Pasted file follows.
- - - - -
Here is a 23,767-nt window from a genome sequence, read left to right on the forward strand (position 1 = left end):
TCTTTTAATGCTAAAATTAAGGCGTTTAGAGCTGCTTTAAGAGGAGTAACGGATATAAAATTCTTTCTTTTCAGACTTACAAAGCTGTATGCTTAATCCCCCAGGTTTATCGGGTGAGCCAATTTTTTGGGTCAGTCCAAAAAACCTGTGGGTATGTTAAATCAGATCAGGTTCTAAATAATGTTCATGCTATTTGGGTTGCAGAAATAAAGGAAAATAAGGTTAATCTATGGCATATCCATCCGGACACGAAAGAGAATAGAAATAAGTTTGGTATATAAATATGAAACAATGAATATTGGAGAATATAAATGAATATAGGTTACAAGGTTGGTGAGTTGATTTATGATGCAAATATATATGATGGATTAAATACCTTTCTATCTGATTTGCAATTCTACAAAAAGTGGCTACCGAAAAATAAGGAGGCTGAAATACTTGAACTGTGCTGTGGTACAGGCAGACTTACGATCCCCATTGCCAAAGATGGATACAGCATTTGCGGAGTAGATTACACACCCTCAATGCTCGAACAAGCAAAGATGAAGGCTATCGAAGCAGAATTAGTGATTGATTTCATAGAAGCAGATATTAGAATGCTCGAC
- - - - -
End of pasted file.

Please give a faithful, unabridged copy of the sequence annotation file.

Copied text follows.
Here is a 23,767-nt window from a genome sequence, read left to right on the forward strand (position 1 = left end):
TCTTTTAATGCTAAAATTAAGGCGTTTAGAGCTGCTTTAAGAGGAGTAACGGATATAAAATTCTTTCTTTTCAGACTTACAAAGCTGTATGCTTAATCCCCCAGGTTTATCGGGTGAGCCAATTTTTTGGGTCAGTCCAAAAAACCTGTGGGTATGTTAAATCAGATCAGGTTCTAAATAATGTTCATGCTATTTGGGTTGCAGAAATAAAGGAAAATAAGGTTAATCTATGGCATATCCATCCGGACACGAAAGAGAATAGAAATAAGTTTGGTATATAAATATGAAACAATGAATATTGGAGAATATAAATGAATATAGGTTACAAGGTTGGTGAGTTGATTTATGATGCAAATATATATGATGGATTAAATACCTTTCTATCTGATTTGCAATTCTACAAAAAGTGGCTACCGAAAAATAAGGAGGCTGAAATACTTGAACTGTGCTGTGGTACAGGCAGACTTACGATCCCCATTGCCAAAGATGGATACAGCATTTGCGGAGTAGATTACACACCCTCAATGCTCGAACAAGCAAAGATGAAGGCTATCGAAGCAGAATTAGTGATTGATTTCATAGAAGCAGATATTAGAATGCTCGAC